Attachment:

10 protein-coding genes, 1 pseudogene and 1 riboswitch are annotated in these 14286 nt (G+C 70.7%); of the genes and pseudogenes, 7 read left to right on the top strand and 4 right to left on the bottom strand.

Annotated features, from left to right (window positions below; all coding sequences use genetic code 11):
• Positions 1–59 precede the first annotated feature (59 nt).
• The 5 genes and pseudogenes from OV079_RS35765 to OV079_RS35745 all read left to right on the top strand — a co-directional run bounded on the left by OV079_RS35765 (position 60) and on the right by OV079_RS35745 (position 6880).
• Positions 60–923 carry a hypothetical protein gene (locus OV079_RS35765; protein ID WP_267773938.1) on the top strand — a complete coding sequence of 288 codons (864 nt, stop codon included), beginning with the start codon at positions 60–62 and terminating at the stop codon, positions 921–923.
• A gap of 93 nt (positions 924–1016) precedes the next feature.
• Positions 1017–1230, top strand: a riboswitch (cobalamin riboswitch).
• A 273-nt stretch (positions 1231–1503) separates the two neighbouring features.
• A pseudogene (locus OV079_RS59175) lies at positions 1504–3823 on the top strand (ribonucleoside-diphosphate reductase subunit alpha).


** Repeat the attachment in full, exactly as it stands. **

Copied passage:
10 protein-coding genes, 1 pseudogene and 1 riboswitch are annotated in these 14286 nt (G+C 70.7%); of the genes and pseudogenes, 7 read left to right on the top strand and 4 right to left on the bottom strand.

Annotated features, from left to right (window positions below; all coding sequences use genetic code 11):
• Positions 1–59 precede the first annotated feature (59 nt).
• The 5 genes and pseudogenes from OV079_RS35765 to OV079_RS35745 all read left to right on the top strand — a co-directional run bounded on the left by OV079_RS35765 (position 60) and on the right by OV079_RS35745 (position 6880).
• Positions 60–923 carry a hypothetical protein gene (locus OV079_RS35765; protein ID WP_267773938.1) on the top strand — a complete coding sequence of 288 codons (864 nt, stop codon included), beginning with the start codon at positions 60–62 and terminating at the stop codon, positions 921–923.
• A gap of 93 nt (positions 924–1016) precedes the next feature.
• Positions 1017–1230, top strand: a riboswitch (cobalamin riboswitch).
• A 273-nt stretch (positions 1231–1503) separates the two neighbouring features.
• A pseudogene (locus OV079_RS59175) lies at positions 1504–3823 on the top strand (ribonucleoside-diphosphate reductase subunit alpha).